"Just like a hospital has a distinctive smell, slaughterhouses smell like warm blood. There's iron in the air all the time—even over the bleach, you can still smell it... There are always two parts inside an slaughterhouse: a clean side and a dirty side. Animals have to go through the dirty side first, before they go into where they're going to be prepared for human consumption. The dirty side is where all the guts, hair, and skin's removed." ["Working at a Slaughterhouse Is as Gruesome as You Thought," Vice, 2017]
This past Friday, Joe Budden, Joell Ortiz, and Royce da 5'9" got into it on Instagram Live. Ambrosia For Heads did a fine job of documenting the latest in their online war of words, while screencapped clips of the feuding former Slaughterhouse rappers circulated widely on Twitter. But the gist of it was clear: Budden and Royce are not happy with Ortiz and KXNG Crooked–and vice-versa.
Watching these three forty-somethings arguing on social media video is like seeing an abattoir operating impossibly in reverse, the clean side somehow doubling back on itself and making an even bigger mess of the dirty one. The output, completely inedible and fundamentally toxic, serves and satisfies no one beyond those who perversely enjoy the failures of others. (Frankly, we have too many so-called hip-hop fans who fall into that category these days, based on the popular gossipy media currently passing for hip-hop journalism.)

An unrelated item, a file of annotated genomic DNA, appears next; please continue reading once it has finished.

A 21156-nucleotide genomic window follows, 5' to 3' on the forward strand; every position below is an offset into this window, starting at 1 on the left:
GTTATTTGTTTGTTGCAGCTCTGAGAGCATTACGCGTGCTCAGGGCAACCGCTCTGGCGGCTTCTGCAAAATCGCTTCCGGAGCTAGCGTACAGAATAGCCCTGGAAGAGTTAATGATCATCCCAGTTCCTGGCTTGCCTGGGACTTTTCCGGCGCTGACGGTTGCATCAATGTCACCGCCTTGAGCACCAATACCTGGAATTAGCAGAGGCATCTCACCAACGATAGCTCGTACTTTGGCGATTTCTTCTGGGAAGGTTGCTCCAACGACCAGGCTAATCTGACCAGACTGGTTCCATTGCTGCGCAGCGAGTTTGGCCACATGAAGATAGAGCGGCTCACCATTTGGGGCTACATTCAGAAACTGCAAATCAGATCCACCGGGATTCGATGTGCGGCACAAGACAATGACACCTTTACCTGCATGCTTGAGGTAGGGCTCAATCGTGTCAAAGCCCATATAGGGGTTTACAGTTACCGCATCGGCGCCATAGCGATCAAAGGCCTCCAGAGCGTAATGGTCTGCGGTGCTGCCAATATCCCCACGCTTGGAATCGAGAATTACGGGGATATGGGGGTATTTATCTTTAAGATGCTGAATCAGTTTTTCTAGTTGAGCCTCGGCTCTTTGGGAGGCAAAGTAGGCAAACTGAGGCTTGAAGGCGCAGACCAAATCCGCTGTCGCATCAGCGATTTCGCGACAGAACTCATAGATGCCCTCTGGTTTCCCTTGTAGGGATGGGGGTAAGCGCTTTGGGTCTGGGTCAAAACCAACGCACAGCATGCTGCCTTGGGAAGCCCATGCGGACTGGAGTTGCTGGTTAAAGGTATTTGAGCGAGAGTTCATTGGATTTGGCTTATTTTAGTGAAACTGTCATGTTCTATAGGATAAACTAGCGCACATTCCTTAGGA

The latest batch of tainted beef from the fellas originates from Crooked and Ortiz's forthcoming album The Rise And Fall Of Slaughterhouse, due out this Friday. Two singles have emerged from it within a week of one another, first "Vacancy" and then "Backstage." The lyrics offer a emotionally charged if perhaps heavy-handed narrative from their perspective of what Slaughterhouse was like when it was active a decade ago, as well as what has happened since. Compounding those already volatile contents are the corresponding music videos, which provide visual pokes and prods at their erstwhile partners with some digs at others in the wider circle such as Shady Records' Paul Rosenberg.
Beyond the accusations and revelations present on both tracks, invoking the name of the quartet in the album's title seemed to prompt some animosity from the absent half. On Instagram, Royce posted a thinly veiled allegory to express his displeasure with The Rise And Fall Of Slaughterhouse, aptly likening the dormant group to a building owned equally by all four men. Effectively retired from rap, Budden saved his scorn for the aforementioned livestream, a format that complements his lucrative podcasting heel turn. By the end, an exasperated Ortiz was all-but pleading with him to "fuck with the album," or to at least not be outwardly opposed to it. The damage, likely irreparable, had been done. And while nobody came out of it looking good, at least it drummed up some additional all-publicity-is-good-publicity for the imminent new record.